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Injectable soft tissue fillers: Permanent agents

Alastair Carruthers, FRCPC
Jean Carruthers, MD, FRCSC
Shannon Humphrey, MD, FRCPC, FAAD
Section Editors
Jeffrey S Dover, MD, FRCPC
Charles E Butler, MD, FACS
Deputy Editor
Abena O Ofori, MD


Soft tissue fillers are used alone or in combination with other aesthetic procedures to correct wrinkles and to restore tissue volume lost due to aging, lipoatrophy, or other causes. In contrast to resorbable fillers such as hyaluronic acid, fillers that contain polymethylmethacrylate microspheres, silicone, or hydrogel polymers persist indefinitely in tissue. Cautious and conservative use of permanent fillers is essential, as improper injection techniques can lead to long-lasting adverse effects.

The efficacy, use, and adverse effects of permanent soft tissue filling agents will be reviewed here. Information on resorbable soft tissue fillers and an overview of the clinical use and complications of soft tissue fillers are available elsewhere. (See "Injectable soft tissue fillers: Temporary agents" and "Injectable soft tissue fillers: Overview of clinical use".)


Many patients can achieve cosmetically pleasing results with temporary fillers, and the decision to utilize a permanent filling agent should be considered carefully. In the event that a hyaluronic acid gel (a commonly used temporary filling agent) is placed incorrectly in tissue, the adverse cosmetic result can be rapidly corrected through the administration of hyaluronidase or can be left to spontaneously resolve over the course of several months as the filler is degraded. In contrast, unfavorable cosmetic results following misplacement of permanent fillers may require surgical intervention and may be difficult or impossible reverse. (See "Injectable soft tissue fillers: Temporary agents", section on 'Reversal'.)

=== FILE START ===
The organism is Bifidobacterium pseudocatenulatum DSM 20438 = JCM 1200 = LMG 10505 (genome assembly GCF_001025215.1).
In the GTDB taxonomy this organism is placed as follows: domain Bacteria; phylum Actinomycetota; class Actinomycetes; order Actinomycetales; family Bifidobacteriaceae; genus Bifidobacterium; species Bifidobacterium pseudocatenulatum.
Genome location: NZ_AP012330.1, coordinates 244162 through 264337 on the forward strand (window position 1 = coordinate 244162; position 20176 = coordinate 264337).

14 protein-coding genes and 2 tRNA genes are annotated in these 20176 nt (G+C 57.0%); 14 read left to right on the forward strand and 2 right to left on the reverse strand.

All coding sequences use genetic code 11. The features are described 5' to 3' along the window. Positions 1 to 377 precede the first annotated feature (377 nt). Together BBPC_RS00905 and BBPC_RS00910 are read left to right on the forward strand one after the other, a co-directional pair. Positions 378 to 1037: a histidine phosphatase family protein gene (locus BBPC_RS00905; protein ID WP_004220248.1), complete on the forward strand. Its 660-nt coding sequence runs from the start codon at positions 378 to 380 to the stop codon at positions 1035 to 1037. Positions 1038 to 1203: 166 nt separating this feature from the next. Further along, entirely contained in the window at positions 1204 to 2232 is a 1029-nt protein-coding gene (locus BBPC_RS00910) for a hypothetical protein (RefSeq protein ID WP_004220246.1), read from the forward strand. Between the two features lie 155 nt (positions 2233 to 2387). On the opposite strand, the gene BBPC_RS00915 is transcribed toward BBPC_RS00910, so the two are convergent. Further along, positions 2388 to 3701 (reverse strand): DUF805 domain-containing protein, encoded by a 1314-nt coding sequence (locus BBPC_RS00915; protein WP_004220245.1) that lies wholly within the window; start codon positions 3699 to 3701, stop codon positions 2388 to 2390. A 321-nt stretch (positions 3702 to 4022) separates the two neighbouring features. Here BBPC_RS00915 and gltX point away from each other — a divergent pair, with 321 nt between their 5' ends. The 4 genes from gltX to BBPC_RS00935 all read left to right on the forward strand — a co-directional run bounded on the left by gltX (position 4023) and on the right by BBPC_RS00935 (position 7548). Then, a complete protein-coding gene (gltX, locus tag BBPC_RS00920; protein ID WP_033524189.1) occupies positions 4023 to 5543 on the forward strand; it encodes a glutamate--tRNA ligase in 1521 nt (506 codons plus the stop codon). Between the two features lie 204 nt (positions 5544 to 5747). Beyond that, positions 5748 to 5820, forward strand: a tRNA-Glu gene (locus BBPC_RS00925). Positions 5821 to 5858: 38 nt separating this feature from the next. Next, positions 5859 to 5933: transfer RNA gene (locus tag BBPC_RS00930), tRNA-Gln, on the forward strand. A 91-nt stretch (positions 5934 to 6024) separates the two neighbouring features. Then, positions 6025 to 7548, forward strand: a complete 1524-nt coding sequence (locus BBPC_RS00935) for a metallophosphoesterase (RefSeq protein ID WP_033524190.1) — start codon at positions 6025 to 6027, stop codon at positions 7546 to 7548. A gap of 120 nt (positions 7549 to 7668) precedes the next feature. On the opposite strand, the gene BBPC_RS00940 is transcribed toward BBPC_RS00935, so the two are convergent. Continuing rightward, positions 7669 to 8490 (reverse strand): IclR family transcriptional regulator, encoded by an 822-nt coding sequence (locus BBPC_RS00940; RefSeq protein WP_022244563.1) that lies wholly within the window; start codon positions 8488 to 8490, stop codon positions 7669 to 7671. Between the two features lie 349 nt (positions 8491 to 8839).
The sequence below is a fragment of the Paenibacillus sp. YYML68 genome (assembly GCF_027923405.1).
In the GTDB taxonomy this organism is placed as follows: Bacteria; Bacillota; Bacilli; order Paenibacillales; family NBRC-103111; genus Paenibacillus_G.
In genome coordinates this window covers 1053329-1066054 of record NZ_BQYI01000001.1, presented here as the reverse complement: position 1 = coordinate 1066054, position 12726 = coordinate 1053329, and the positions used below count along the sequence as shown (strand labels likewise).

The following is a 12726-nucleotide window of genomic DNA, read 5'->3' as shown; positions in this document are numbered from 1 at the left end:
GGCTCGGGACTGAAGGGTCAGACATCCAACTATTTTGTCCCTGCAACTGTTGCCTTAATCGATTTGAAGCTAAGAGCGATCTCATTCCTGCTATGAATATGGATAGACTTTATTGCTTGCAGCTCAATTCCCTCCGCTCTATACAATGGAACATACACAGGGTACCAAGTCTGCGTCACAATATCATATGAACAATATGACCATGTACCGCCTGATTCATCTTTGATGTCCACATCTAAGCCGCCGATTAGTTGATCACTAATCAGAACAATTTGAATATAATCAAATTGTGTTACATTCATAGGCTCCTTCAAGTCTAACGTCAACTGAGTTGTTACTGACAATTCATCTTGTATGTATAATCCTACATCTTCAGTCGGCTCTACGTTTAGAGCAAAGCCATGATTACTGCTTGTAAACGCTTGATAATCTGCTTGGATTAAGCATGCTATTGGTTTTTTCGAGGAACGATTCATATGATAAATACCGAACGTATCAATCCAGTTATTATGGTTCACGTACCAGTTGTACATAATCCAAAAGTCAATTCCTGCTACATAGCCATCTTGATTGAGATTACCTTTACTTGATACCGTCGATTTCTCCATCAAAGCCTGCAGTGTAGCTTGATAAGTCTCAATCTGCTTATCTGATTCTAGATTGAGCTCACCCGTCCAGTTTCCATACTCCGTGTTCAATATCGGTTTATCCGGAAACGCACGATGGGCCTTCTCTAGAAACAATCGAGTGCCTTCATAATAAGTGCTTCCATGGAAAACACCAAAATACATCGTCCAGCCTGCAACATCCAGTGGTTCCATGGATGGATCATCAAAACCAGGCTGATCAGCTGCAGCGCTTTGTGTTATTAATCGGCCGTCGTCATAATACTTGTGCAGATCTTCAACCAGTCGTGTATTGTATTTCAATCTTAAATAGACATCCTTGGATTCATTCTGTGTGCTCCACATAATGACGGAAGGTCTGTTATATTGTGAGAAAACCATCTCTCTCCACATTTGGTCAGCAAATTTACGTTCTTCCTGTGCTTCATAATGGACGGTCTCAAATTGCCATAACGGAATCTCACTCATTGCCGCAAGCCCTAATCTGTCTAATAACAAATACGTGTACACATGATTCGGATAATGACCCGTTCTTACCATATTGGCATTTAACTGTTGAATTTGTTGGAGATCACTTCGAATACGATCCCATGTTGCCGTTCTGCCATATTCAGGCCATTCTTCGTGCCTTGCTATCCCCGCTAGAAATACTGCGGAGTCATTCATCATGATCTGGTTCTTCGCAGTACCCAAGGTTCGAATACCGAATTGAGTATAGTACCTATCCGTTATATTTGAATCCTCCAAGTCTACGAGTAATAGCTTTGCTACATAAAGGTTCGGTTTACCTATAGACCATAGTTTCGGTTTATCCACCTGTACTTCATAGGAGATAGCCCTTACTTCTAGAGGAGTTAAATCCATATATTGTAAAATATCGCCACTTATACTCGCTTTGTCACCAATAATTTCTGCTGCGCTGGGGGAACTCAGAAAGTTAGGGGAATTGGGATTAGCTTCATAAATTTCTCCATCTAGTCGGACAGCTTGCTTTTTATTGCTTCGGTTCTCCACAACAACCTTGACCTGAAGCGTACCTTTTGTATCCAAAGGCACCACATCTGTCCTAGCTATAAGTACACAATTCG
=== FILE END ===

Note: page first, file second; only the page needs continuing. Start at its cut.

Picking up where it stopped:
Additionally, use of a filling agent with a limited duration of effect provides the clinician with the flexibility to respond to changes in patient preferences and allows the clinician to adjust the placement of fillers in concordance with the cutaneous and structural changes that occur with age over time. Thus, patients who desire treatment with permanent filling agents must be screened carefully. Patients who are unsure of their desired outcomes, who have a history of unsubstantiated poor satisfaction with cosmetic treatments, or who are new to the use of soft tissue fillers are poor candidates for treatment with permanent agents.

As with semipermanent filling agents, blindness can occur if embolization of a permanent filler substance inhibits perfusion of the central retinal branch of the ophthalmic artery. Most reported cases of blindness following use of a permanent filler have involved autologous fat injections; however, cases of blindness following injection of polymethylmethacrylate microspheres and liquid silicone also have been reported [1,2]. (See "Injectable soft tissue fillers: Overview of clinical use", section on 'Early adverse effects' and "Central and branch retinal artery occlusion".)


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Literature review current through: Sep 2016. | This topic last updated: Sep 29, 2015.
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